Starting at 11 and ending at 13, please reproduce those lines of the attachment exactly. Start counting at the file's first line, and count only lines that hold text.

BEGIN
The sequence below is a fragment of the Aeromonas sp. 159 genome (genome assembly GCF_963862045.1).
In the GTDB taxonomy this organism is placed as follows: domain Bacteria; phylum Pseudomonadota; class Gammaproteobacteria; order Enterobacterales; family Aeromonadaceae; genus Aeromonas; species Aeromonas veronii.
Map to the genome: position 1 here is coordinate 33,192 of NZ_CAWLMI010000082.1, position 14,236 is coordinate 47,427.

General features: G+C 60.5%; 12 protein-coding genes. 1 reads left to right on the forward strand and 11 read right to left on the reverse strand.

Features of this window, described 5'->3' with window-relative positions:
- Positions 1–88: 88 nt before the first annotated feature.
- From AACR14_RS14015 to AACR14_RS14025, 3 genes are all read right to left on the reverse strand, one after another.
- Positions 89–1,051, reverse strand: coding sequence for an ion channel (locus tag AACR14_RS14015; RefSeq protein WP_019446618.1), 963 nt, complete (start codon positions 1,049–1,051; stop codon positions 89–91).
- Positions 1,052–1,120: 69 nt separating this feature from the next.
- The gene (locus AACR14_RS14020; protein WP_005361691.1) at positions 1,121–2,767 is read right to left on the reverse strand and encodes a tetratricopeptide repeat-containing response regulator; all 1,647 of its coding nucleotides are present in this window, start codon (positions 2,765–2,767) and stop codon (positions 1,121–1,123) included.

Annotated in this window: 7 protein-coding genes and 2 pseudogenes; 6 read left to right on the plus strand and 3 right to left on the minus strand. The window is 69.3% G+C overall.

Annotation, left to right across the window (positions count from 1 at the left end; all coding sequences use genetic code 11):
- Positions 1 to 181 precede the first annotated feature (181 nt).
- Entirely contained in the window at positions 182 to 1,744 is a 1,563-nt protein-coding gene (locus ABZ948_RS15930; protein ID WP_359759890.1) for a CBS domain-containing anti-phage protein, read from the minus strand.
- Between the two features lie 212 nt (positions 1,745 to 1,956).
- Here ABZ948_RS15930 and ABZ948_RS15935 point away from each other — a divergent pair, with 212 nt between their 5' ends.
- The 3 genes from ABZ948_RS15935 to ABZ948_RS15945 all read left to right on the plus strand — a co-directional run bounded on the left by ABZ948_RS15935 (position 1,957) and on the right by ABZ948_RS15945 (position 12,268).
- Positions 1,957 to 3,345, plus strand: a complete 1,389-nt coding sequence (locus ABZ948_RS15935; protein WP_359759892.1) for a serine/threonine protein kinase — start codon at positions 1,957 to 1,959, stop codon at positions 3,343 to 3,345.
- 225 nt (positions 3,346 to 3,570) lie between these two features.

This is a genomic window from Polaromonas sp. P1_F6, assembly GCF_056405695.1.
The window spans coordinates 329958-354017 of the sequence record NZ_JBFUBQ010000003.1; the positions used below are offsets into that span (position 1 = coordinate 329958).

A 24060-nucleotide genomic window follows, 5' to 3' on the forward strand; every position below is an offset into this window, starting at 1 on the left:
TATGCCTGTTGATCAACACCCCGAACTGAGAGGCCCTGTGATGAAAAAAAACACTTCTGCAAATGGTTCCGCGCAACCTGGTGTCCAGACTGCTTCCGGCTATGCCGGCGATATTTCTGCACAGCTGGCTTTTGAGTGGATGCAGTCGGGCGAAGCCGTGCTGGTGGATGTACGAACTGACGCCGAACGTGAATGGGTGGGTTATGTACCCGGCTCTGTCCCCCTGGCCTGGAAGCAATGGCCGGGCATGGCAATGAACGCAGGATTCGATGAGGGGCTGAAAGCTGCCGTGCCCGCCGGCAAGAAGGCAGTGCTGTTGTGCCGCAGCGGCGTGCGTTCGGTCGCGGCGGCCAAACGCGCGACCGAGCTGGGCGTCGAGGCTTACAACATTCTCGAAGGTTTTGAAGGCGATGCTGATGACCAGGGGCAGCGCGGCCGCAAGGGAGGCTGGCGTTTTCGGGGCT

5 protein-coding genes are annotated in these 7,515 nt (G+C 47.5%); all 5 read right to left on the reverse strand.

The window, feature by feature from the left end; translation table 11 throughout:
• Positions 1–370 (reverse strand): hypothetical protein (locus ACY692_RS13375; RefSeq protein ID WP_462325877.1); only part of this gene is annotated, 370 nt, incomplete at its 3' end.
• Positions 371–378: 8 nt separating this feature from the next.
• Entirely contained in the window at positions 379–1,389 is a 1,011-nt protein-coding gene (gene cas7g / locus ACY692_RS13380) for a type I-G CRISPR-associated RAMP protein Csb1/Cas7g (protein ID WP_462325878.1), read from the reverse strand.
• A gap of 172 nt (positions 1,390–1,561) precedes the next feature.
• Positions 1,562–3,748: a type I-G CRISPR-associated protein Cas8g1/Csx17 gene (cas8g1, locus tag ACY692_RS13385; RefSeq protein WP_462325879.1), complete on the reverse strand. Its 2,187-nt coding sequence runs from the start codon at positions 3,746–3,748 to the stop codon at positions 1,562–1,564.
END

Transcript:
Annotated in this window: 7 protein-coding genes and 2 pseudogenes; 6 read left to right on the plus strand and 3 right to left on the minus strand. The window is 69.3% G+C overall.

Annotation, left to right across the window (positions count from 1 at the left end; all coding sequences use genetic code 11):
- Positions 1 to 181 precede the first annotated feature (181 nt).